Lower expectations and practice radical self-acceptance. We are doing too many things in this moment, under fear and stress. Psychologists call for “radical self-acceptance”: accepting everything about yourself, your current situation, and your life without question, blame, or pushback. You cannot fail at this—there is no roadmap, no precedent for this, and we are all truly doing the best we can in an impossible situation.
Limit social media and COVID conversation, especially around children. One can find tons of information on COVID-19 to consume, and it changes minute to minute. The information is often sensationalized, negatively skewed, and alarmist. Find a few trusted sources that you can check in with consistently, limit it to a few times a day, and set a time limit for yourself on how much you consume (again 30 minutes tops, 2-3 times daily).
Notice the good in the world, the helpers. There is a lot of scary, negative, and overwhelming information to take in regarding this pandemic. There are also a ton of stories of people sacrificing, donating, and supporting one another in miraculous ways. It is important to counter-balance the heavy information with the hopeful information.
Help others. Find ways, big and small, to give back to others. Support restaurants, offer to grocery shop, check in with elderly neighbors, write psychological wellness tips for others—helping others gives us a sense of agency when things seem out of control.
Find a long-term project to dive into. Now is the time to learn how to play the keyboard, put together a huge jigsaw puzzle, start a 15-hour game of Risk, paint a picture, read the Harry Potter series, binge watch an 8-season show, crochet a blanket, solve a Rubix cube, or develop a new town in Animal Crossing. Find something that will keep you busy, distracted, and engaged to take breaks from what is going on in the outside world.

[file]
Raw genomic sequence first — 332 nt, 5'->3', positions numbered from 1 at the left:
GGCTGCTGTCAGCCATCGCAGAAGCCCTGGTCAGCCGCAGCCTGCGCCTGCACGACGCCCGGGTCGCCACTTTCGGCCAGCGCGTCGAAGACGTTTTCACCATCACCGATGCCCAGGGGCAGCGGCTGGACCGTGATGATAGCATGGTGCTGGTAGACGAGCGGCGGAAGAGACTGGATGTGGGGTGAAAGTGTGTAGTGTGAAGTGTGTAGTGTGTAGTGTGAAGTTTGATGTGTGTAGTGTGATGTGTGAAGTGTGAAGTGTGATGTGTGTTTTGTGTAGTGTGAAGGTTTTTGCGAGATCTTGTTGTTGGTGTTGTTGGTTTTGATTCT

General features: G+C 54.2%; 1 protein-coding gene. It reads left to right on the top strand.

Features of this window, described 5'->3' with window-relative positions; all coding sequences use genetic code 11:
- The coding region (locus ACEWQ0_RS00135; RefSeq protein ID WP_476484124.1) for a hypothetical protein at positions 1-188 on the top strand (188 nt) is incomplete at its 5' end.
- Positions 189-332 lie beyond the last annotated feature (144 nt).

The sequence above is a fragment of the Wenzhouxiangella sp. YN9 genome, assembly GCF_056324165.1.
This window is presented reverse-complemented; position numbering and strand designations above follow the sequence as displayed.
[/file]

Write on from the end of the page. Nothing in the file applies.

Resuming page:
Find an expressive art and go for it. Our emotional brain is very receptive to the creative arts, and it is a direct portal for release of feeling. Find something that is creative (sculpting, drawing, dancing, music, singing, playing) and give it your all.
Reach out for help. If you have a therapist or psychiatrist, they are available to you, even at a distance. Keep up your medications and your therapy sessions the best you can. If you are having difficulty coping, seek out help for the first time. The new Mental Wellness Resource Team of Plymouth Church wants to help you get through this difficult time. Although we are physically distant, we can always connect virtually.
Remind yourself daily that this is temporary. It seems in the midst of this quarantine that it will never end. It is terrifying to think of the road stretching ahead of us. Please take time to remind yourself that although this is very scary and difficult, and will go on for an undetermined amount of time, it is a season of life and it will pass. We will return to feeling free, safe, busy, and connected in the days ahead.